Electric Potentials

EXCITABILITY

DEFINITION

Excitability is defined as the ability of a living tissue to give response to a stimulus. In all the tissues, initial response to a stimulus is electrical activity in the form of action potential. It is followed by mechanical activity in the form of contraction, secretion, etc.

ELECTRICAL POTENTIALS

Resting Membrane Potential

Resting membrane potential in:

Single cardiac muscle fiber : – 85 to – 95 mV

Sinoatrial (SA) node : – 55 to – 60 mV

Purkinje fibers : – 90 to – 100 mV.

ELECTRICAL POTENTIALS Resting Membrane Potential

 

Action Potential

Action potential in cardiac muscle is different from that of other tissues such as skeletal muscle, smooth muscle and nervous tissue. Duration of the action potential in cardiac muscle is 250 to 350 msec (0.25 to 0.35 sec).

Phases of action potential

Action potential in a single cardiac muscle fiber occurs in four phases:

1. Initial depolarization

2. Initial repolarization

3. A plateau or final depolarization

4. Final repolarization.

1. Initial Depolarization

Initial depolarization is very rapid and it lasts for about 2 msec (0.002 sec). Amplitude of depolarization is about + 20 mV (Fig. 90.1).

2. Initial Repolarization

Immediately after depolarization, there is an initial rapid repolarization for a short period of about 2 msec. The end of rapid repolarization is represented by a notch.

3. Plateau or Final Depolarization

Afterwards, the muscle fiber remains in depolarized state for sometime before further repolarization. It forms the plateau (stable period) in action potential curve. The plateau lasts for about 200 msec in atrial muscle fibers and for about 300 msec in ventricular muscle fibers. Due to long plateau in action potential, the contraction time is also longer in cardiac muscle by 5 to 15 times than in skeletal muscle.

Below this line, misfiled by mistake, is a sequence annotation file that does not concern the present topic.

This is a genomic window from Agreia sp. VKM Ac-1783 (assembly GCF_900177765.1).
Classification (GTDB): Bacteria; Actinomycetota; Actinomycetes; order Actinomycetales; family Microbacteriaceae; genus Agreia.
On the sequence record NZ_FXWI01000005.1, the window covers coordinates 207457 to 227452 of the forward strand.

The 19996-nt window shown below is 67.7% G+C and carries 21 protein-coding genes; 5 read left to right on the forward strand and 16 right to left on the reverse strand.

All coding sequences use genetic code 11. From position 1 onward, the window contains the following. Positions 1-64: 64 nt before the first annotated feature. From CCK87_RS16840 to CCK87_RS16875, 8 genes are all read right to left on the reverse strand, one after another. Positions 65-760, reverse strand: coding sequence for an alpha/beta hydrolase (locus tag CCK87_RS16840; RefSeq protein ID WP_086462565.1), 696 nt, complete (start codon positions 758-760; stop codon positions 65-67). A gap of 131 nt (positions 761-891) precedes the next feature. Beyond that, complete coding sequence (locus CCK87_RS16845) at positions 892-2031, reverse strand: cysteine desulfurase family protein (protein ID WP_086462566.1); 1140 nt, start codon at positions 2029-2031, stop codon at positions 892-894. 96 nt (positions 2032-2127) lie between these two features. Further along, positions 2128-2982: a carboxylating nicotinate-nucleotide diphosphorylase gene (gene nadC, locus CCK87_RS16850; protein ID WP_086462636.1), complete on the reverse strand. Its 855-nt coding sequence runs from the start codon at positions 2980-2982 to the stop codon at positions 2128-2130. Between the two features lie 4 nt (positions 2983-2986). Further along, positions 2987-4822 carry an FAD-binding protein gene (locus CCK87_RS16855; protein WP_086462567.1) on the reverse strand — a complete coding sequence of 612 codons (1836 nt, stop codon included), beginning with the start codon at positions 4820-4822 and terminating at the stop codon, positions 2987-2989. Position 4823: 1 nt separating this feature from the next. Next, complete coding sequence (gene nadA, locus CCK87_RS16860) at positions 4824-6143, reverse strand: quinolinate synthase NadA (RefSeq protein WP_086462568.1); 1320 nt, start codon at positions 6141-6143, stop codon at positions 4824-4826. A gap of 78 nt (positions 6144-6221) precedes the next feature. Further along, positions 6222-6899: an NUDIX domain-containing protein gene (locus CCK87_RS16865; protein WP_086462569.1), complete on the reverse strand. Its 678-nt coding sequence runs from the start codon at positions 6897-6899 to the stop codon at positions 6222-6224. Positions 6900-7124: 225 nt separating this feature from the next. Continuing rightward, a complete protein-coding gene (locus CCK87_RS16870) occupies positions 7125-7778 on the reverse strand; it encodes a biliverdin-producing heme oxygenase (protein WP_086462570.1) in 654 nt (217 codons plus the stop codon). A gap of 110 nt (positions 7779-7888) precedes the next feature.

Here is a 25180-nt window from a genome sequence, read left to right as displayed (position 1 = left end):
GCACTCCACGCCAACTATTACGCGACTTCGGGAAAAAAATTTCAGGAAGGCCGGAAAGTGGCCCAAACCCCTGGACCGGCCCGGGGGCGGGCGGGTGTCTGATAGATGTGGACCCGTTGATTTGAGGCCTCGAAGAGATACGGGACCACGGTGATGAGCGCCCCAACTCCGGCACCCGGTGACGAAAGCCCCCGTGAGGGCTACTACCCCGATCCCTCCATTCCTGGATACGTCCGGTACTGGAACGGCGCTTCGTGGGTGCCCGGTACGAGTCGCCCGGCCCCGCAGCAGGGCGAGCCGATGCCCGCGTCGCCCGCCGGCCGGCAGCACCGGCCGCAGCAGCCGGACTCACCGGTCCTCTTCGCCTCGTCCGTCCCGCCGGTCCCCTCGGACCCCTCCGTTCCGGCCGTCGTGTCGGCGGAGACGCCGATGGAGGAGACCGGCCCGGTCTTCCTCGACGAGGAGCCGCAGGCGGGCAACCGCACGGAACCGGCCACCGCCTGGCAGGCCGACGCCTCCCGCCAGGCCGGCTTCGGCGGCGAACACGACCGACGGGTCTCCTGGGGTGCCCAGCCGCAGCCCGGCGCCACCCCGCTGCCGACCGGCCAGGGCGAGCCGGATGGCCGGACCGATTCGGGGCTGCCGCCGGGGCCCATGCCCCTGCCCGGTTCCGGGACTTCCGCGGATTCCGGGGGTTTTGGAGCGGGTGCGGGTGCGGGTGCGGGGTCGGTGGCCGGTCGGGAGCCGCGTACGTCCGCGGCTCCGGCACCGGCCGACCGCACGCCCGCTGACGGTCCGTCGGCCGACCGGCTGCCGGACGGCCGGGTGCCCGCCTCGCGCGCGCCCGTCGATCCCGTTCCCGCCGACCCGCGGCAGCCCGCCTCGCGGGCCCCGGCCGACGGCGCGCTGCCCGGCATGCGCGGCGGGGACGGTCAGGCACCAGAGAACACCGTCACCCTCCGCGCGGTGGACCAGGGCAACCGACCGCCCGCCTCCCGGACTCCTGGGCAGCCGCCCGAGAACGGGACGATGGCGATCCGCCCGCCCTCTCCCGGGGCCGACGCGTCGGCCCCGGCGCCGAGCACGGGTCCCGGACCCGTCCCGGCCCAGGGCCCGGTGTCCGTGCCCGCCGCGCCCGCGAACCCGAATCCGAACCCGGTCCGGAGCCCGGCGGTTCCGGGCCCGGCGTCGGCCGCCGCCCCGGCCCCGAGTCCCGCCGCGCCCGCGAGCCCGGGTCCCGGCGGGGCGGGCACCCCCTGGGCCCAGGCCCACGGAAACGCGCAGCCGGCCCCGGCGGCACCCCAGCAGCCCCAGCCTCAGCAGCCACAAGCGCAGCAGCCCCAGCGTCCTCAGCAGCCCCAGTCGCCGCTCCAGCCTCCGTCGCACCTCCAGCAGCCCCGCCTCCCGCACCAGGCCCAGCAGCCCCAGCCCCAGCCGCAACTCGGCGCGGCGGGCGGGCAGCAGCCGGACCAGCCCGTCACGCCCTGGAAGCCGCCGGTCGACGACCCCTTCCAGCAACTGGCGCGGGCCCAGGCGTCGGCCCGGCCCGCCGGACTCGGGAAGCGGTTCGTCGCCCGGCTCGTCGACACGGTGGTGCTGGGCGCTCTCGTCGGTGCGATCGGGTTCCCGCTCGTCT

4. Final Repolarization

Final repolarization occurs after the plateau. It is a slow process and it lasts for about 50 to 80 msec before the re-establishment of resting membrane potential.

IONIC BASIS OF ACTION POTENTIAL

1. Initial Depolarization

Initial depolarization (first phase) is because of rapid opening of fast sodium channels and the rapid influx of sodium ions, as in the case of skeletal muscle fiber.

2. Initial Repolarization

Initial repolarization is due to the transient (short duration) opening of potassium channels and efflux

of a small quantity of potassium ions from the muscle fiber. Simultaneously, the fast sodium channels close suddenly and slow sodium channels open, resulting in slow influx of low quantity of sodium ions.

3. Plateau or Final Depolarization

Plateau is due to the slow opening of calcium channels. These channels are kept open for a longer period and cause influx of large number of calcium ions. Already the slow sodium channels are opened, through which slow influx of sodium ions continues. Because of the entry of calcium and sodium ions into the muscle fiber, positivity is maintained inside the muscle fiber, producing prolonged depolarization, i.e. plateau. Calcium ions entering the muscle fiber play an important role in the contractile process.

4. Final Repolarization

Final repolarization is due to efflux of potassium ions. Number of potassium ions moving out of the muscle fiber exceeds the number of calcium ions moving in. It makes negativity inside, resulting in final repolarization. Potassium efflux continues until the end of repolarization.